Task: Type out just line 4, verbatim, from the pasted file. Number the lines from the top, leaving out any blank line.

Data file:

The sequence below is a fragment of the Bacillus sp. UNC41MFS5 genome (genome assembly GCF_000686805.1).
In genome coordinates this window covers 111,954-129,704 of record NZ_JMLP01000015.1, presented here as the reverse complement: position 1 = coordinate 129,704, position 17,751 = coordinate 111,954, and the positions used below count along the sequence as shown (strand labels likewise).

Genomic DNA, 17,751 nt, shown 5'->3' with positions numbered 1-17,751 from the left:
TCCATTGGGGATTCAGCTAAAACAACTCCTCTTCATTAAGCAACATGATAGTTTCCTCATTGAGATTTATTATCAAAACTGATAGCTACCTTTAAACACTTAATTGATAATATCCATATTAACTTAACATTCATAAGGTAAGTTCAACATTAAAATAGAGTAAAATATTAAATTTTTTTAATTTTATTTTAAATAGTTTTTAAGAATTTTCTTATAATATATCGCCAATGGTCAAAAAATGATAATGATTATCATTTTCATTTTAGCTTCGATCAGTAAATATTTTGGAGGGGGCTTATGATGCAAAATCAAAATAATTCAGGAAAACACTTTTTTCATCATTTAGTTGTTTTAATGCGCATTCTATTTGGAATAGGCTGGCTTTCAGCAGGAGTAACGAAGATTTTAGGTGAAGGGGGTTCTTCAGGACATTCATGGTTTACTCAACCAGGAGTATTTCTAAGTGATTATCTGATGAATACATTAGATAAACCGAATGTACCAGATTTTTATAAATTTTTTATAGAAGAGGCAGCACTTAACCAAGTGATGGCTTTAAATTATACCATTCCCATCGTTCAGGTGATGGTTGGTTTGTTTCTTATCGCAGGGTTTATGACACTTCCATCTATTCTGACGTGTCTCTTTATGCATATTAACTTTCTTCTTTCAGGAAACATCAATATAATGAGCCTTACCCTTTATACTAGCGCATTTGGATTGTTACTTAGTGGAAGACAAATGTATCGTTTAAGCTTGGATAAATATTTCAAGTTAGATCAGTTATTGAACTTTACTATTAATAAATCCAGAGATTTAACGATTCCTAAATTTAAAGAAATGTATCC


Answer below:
TCCATTGGGGATTCAGCTAAAACAACTCCTCTTCATTAAGCAACATGATAGTTTCCTCATTGAGATTTATTATCAAAACTGATAGCTACCTTTAAACACTTAATTGATAATATCCATATTAACTTAACATTCATAAGGTAAGTTCAACATTAAAATAGAGTAAAATATTAAATTTTTTTAATTTTATTTTAAATAGTTTTTAAGAATTTTCTTATAATATATCGCCAATGGTCAAAAAATGATAATGATTATCATTTTCATTTTAGCTTCGATCAGTAAATATTTTGGAGGGGGCTTATGATGCAAAATCAAAATAATTCAGGAAAACACTTTTTTCATCATTTAGTTGTTTTAATGCGCATTCTATTTGGAATAGGCTGGCTTTCAGCAGGAGTAACGAAGATTTTAGGTGAAGGGGGTTCTTCAGGACATTCATGGTTTACTCAACCAGGAGTATTTCTAAGTGATTATCTGATGAATACATTAGATAAACCGAATGTACCAGATTTTTATAAATTTTTTATAGAAGAGGCAGCACTTAACCAAGTGATGGCTTTAAATTATACCATTCCCATCGTTCAGGTGATGGTTGGTTTGTTTCTTATCGCAGGGTTTATGACACTTCCATCTATTCTGACGTGTCTCTTTATGCATATTAACTTTCTTCTTTCAGGAAACATCAATATAATGAGCCTTACCCTTTATACTAGCGCATTTGGATTGTTACTTAGTGGAAGACAAATGTATCGTTTAAGCTTGGATAAATATTTCAAGTTAGATCAGTTATTGAACTTTACTATTAATAAATCCAGAGATTTAACGATTCCTAAATTTAAAGAAATGTATCC